It is a fine line, but there can be fine lines with specific rules without killing the excitement of the sport, without forcing drivers to bury their personalities for fear of ticking off a sponsor.

NASCAR can't wait until somebody is seriously injured to draw the line.

"For me, it's definitely to the point where it's a little bit confusing," Harvick said.

Harvick referred to the first major incident under the "boys, have at it" theme when Carl Edwards wrecked Brad Keselowski intentionally last season at Atlanta. Edwards was parked for the remainder of the race.

Montoya wasn't parked for retaliating against Newman at Richmond two weeks ago. Busch wasn't parked for retaliating against Harvick at Darlington.

Consistency shouldn't be this hard.

"I understand that it's evolving, but from a driver's standpoint, you really don't know 100 percent how it works," Harvick said.

Harvick is even more confused that the probation and fine he and Busch received was for what happened on pit road because it endangered pit crew members and officials. But the probation, the drivers were told, keeps them from doing on the track what other drivers apparently will be allowed to do until they are placed on probation.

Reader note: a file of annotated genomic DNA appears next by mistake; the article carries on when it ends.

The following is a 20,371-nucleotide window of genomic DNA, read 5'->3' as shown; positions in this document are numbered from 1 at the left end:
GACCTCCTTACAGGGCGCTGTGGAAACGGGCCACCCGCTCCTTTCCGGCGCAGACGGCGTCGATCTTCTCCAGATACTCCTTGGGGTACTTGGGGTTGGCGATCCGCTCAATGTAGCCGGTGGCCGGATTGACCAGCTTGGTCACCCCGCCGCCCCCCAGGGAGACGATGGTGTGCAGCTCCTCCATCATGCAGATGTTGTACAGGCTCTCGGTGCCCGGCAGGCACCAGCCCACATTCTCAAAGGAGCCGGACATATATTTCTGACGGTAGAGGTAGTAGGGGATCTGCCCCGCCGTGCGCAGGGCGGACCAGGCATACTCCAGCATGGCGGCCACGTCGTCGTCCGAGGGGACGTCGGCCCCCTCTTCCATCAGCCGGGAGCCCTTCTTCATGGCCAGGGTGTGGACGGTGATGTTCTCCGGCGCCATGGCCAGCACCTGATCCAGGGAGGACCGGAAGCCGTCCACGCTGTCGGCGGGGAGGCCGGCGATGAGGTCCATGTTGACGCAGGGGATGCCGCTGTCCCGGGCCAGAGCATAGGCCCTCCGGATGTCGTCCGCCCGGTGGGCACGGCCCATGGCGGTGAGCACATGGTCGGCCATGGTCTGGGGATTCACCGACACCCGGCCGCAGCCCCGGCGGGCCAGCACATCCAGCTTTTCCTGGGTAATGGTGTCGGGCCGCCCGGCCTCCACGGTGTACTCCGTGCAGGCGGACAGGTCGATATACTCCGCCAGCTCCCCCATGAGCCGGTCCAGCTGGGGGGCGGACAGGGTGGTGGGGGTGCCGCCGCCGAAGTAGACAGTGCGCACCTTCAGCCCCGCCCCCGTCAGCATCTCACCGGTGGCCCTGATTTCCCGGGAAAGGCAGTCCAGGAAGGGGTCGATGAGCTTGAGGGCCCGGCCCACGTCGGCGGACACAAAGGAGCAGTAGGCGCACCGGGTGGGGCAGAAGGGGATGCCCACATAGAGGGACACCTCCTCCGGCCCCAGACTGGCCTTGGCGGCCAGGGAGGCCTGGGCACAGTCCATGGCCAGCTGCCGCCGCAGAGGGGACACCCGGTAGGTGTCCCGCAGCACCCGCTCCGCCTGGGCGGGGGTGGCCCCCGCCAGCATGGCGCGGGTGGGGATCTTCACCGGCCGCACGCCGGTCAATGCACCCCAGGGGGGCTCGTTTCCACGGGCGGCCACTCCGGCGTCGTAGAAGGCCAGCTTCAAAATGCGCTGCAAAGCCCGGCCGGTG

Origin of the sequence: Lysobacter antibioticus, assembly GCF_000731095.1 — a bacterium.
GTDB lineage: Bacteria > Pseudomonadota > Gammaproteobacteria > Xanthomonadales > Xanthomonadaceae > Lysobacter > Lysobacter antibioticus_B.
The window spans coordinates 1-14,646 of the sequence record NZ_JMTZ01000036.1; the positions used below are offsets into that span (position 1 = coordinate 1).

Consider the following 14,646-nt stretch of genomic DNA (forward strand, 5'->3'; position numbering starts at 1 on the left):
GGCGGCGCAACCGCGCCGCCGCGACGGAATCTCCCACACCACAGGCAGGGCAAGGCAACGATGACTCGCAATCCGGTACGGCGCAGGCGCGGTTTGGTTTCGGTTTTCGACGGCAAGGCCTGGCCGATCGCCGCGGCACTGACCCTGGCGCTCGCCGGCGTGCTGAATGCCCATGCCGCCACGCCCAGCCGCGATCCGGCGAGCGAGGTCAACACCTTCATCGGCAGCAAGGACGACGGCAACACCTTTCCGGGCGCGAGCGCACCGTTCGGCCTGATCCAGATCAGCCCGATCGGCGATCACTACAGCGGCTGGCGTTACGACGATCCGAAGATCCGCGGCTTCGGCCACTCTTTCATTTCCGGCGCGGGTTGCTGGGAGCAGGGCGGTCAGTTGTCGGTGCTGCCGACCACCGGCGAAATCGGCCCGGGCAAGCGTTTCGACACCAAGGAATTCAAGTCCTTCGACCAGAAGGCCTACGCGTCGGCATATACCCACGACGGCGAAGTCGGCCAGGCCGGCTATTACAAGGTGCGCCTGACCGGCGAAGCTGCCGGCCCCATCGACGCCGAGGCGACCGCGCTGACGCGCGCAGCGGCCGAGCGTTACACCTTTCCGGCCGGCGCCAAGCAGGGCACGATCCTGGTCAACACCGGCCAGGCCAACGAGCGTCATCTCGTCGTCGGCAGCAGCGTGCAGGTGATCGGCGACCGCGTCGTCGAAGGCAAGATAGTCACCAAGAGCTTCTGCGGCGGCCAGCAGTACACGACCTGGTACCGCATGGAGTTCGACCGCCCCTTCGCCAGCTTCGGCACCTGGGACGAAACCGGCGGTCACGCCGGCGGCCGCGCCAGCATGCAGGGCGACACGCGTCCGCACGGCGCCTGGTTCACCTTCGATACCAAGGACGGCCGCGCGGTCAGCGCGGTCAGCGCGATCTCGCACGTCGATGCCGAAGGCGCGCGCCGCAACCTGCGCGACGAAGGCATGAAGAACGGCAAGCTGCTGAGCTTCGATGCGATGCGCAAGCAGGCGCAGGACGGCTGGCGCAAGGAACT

And what if Busch or Harvick wrecks the other after the probation ends? Does that mean they go back on probation for a longer period?

"There just has to be consistency," Harvick said. "I can race either way. We can flip each other over. I don't mind wrecking. I don't mind getting wrecked. I don't mind eye for an eye. I don't mind any of that, but just tell me what the rules are.

"Explain to me what the penalty is if you are going to hook somebody in the middle of the straightaway, if you are going to spin them out. If you are going to retaliate, what is the penalty? Tell me what the penalty is."

That seems fair, but NASCAR doesn't seem willing to budge, and Busch, for one, is OK with that.

"It seems like they allow us to police ourselves pretty simple out there," he said. "To me, it's not a gray area. It's pretty simple. It's black-and-white."

But if it's black-and-white, why are there seemingly more questions than answers right now? The answer is simple: because NASCAR wants it that way, because with questions there is intrigue, and with intrigue there is drama and excitement.

"There has to be some guidelines on where it all is," Harvick said. "You hear the upper brass talk about wanting to do things more like the NFL or this or that, but you have to be consistent in order to do that."

So what does it all mean?

Maybe we'll never know for sure.

David Newton covers NASCAR for ESPN.com. He can be reached at dnewtonespn@aol.com.